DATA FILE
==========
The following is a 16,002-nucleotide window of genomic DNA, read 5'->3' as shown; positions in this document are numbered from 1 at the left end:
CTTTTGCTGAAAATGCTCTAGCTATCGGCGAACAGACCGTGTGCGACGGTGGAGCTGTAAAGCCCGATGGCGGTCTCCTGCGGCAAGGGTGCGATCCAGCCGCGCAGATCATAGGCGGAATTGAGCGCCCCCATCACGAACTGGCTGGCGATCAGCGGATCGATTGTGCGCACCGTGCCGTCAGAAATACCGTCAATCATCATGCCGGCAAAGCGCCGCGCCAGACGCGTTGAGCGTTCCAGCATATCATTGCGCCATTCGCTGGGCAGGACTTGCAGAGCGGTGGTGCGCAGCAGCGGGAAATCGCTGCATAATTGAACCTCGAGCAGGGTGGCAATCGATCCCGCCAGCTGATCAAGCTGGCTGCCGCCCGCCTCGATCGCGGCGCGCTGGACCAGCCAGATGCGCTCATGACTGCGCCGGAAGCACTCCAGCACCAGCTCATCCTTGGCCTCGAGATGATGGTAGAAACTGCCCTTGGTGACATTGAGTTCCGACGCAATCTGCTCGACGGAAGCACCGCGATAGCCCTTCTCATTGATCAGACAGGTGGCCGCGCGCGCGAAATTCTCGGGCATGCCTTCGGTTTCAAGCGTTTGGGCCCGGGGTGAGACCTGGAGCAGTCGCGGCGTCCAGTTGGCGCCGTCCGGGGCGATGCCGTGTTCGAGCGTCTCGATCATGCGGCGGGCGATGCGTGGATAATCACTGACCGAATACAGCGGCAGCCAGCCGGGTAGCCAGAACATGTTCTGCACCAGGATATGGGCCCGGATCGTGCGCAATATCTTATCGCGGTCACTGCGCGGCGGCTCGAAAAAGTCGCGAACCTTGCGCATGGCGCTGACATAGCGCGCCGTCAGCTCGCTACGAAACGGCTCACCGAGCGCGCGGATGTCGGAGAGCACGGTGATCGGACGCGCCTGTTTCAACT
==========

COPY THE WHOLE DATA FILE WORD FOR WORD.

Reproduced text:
The following is a 16,002-nucleotide window of genomic DNA, read 5'->3' as shown; positions in this document are numbered from 1 at the left end:
CTTTTGCTGAAAATGCTCTAGCTATCGGCGAACAGACCGTGTGCGACGGTGGAGCTGTAAAGCCCGATGGCGGTCTCCTGCGGCAAGGGTGCGATCCAGCCGCGCAGATCATAGGCGGAATTGAGCGCCCCCATCACGAACTGGCTGGCGATCAGCGGATCGATTGTGCGCACCGTGCCGTCAGAAATACCGTCAATCATCATGCCGGCAAAGCGCCGCGCCAGACGCGTTGAGCGTTCCAGCATATCATTGCGCCATTCGCTGGGCAGGACTTGCAGAGCGGTGGTGCGCAGCAGCGGGAAATCGCTGCATAATTGAACCTCGAGCAGGGTGGCAATCGATCCCGCCAGCTGATCAAGCTGGCTGCCGCCCGCCTCGATCGCGGCGCGCTGGACCAGCCAGATGCGCTCATGACTGCGCCGGAAGCACTCCAGCACCAGCTCATCCTTGGCCTCGAGATGATGGTAGAAACTGCCCTTGGTGACATTGAGTTCCGACGCAATCTGCTCGACGGAAGCACCGCGATAGCCCTTCTCATTGATCAGACAGGTGGCCGCGCGCGCGAAATTCTCGGGCATGCCTTCGGTTTCAAGCGTTTGGGCCCGGGGTGAGACCTGGAGCAGTCGCGGCGTCCAGTTGGCGCCGTCCGGGGCGATGCCGTGTTCGAGCGTCTCGATCATGCGGCGGGCGATGCGTGGATAATCACTGACCGAATACAGCGGCAGCCAGCCGGGTAGCCAGAACATGTTCTGCACCAGGATATGGGCCCGGATCGTGCGCAATATCTTATCGCGGTCACTGCGCGGCGGCTCGAAAAAGTCGCGAACCTTGCGCATGGCGCTGACATAGCGCGCCGTCAGCTCGCTACGAAACGGCTCACCGAGCGCGCGGATGTCGGAGAGCACGGTGATCGGACGCGCCTGTTTCAACT